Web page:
Blog on the Run: Reloaded

Monday, October 10, 2016 6:27 am

You don’t have to feel like this

Today is World Mental Health Day. And if you’re depressed or anxious to the point of feeling suicidal, please, get help. Here is a state-by-state list of suicide hotlines.

We now return you to your regularly scheduled inanity.

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Thursday, April 3, 2014 6:30 pm

Life and death, post-9/11, and why it matters if you live in North Carolina

In March, for the first time in 11 years, no U.S. service members died in either Iraq or Afghanistan.

That’s good. Hell, that’s GREAT.

But it doesn’t mean our problems are over:

On average, 22 veterans commit suicide each day, according to the Iraq and Afghanistan Veterans of America (IAVA).

To commemorate them and raise awareness, 32 veterans from the group flew to Washington, D.C., to plant 1,892 flags on the National Mall today, one for each of the veterans that the group says took his or her own life in 2014. IAVA extrapolated that number from a 2012 Veterans Administration report finding that 22 veterans took their lives each day in 2009 and 2010, only a slight increase from years past, and a number that includes all veterans, not just those who served in America’s more recent wars in Iraq and Afghanistan.

The event was part of IAVA’s 2014 Storm the Hill campaign, an annual week of action in which organization vets meet with lawmakers to push a veterans’ agenda picked for that year. In 2013, it was the Veterans Affairs benefits-claim backlog; this year, it’s veteran suicides.

“I know several individuals that have died by suicide,” Sara Poquette of Dallas, a video journalist who served in Iraq, said, adding that she herself considered suicide while experiencing the hardships of reintegrating into civilian life. “For me personally, it was more just getting through until I was really ready to get help, just realizing that my life was going down a path that I never really wanted it to go down.”

In Joining IAVA, Poquette said, she found a “new unit.”

The Iraq and Afghanistan Veterans of America is pushing a bill, the Suicide Prevention for America’s Veterans Act, which Sen. John Walsh, D-Mont., plans to introduce. Walsh commanded a Montana National Guard battalion in Iraq.

“When we returned home, one of my young sergeants died by suicide, so this is very personal to me,” Walsh told reporters on the Mall today, calling veteran suicides “an epidemic we cannot allow to continue.”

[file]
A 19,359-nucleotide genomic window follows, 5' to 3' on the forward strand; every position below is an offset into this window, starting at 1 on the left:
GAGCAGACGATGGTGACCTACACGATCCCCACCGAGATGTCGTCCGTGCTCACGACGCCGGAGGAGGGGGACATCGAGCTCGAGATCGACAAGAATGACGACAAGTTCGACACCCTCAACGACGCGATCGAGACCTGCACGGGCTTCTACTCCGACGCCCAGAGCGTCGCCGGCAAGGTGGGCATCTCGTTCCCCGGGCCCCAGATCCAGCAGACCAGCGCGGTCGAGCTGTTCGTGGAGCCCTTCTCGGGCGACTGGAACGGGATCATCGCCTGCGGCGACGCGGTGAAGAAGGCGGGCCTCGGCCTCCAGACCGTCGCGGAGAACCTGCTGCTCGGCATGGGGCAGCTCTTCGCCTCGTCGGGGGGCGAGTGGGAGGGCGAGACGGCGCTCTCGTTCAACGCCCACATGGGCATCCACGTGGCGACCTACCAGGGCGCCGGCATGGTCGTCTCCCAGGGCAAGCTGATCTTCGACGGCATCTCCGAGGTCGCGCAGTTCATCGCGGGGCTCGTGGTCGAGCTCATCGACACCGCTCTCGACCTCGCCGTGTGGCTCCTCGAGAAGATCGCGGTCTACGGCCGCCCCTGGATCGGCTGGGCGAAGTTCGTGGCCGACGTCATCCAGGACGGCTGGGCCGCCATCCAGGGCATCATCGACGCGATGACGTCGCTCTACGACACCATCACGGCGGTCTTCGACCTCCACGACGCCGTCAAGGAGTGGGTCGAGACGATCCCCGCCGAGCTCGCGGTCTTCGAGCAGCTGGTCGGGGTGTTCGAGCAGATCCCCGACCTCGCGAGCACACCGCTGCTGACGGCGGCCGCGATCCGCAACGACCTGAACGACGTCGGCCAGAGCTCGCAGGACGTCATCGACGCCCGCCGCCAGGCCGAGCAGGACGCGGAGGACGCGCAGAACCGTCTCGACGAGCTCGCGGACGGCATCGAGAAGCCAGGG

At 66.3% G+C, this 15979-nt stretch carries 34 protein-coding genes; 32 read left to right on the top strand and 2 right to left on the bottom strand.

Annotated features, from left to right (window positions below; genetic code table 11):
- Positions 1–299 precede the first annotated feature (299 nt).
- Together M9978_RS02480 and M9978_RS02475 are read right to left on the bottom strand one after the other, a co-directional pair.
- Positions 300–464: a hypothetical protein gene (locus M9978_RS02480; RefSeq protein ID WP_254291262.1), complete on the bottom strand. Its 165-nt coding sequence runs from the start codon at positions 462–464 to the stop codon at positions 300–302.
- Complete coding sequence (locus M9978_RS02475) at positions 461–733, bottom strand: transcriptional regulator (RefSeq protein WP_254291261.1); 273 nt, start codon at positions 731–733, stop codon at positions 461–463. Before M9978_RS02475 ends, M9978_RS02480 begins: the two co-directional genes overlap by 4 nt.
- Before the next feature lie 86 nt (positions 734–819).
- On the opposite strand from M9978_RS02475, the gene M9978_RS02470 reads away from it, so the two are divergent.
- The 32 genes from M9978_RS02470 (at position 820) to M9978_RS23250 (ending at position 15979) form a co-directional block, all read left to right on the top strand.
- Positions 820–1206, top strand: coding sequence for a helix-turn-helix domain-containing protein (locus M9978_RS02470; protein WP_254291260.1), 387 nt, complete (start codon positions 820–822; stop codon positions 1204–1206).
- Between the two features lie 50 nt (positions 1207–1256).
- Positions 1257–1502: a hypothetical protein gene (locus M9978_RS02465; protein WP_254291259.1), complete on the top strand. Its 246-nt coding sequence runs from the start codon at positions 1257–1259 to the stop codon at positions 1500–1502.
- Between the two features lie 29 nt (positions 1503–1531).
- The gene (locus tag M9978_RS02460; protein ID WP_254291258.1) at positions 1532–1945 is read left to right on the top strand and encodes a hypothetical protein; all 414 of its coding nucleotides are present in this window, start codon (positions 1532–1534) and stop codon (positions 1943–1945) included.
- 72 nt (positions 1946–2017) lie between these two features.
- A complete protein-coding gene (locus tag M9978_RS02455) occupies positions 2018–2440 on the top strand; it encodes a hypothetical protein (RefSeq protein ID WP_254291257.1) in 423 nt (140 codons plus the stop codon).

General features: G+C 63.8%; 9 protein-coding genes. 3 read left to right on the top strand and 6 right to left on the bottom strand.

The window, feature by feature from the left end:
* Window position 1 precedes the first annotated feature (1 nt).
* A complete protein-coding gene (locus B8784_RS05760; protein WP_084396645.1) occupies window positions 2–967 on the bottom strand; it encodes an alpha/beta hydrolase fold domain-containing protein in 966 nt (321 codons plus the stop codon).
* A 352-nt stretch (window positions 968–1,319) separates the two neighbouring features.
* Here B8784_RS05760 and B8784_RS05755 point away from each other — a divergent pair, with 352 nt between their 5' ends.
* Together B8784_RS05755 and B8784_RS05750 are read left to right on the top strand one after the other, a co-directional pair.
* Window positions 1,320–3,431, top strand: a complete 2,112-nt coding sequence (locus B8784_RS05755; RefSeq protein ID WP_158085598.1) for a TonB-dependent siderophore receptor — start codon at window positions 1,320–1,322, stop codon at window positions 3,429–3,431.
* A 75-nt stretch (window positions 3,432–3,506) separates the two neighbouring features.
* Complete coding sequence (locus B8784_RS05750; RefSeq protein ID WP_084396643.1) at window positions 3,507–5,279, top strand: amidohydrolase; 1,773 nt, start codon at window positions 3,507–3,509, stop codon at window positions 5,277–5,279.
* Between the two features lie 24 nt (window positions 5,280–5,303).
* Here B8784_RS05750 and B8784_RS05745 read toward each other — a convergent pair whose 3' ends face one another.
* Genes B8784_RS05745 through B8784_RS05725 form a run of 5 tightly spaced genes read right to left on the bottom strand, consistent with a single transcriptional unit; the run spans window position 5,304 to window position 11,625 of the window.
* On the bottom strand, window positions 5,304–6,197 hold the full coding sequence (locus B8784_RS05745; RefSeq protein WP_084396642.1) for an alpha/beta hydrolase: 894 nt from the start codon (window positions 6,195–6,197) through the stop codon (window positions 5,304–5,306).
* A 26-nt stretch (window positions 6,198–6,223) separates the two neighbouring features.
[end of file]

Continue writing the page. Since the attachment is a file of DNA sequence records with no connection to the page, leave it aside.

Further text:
The bill would extend eligibility for Veterans Administration health care, create a pilot program for student-loan repayment if health care professionals work for the VA, instigate a review of certain behavioral discharges, and mandate a review of mental health care programs at the VA, IAVA said.

The group is calling on Congress to pass the bill by Memorial Day.

OK, so the numbers are extrapolations, not exact counts. But even if they’re off a good bit, they’re still intolerably high. God bless Sen. John Walsh for planning to introduce this bill.

But you know who else could do something about veterans’ suicides and other problems, particularly with disability payments, that veterans are experiencing and have been for years?

That would be the ranking minority member of the Senate Veterans Affairs Committee.

That would be the guy from Winston-Salem, home of the VA regional office with one of the nation’s worst backlog of disability claims cases and a record of illegally destroying claim files.

That would be my senior senator, Richard Burr.

How ’bout it, Senator? Time to saddle up, ya think?

Monday, January 13, 2014 6:42 pm

“We are losing men and women, and we should not be.”

Lt. Col. Robert Bateman, an Army infantry officer who has served in Iraq, writes about the spike in suicides among service members and, especially, young veterans:

He wrote his suicide note in his own blood, as it was flowing out of him. It was addressed to me. He was apologizing for the administrative headaches that he anticipated his death would cause. …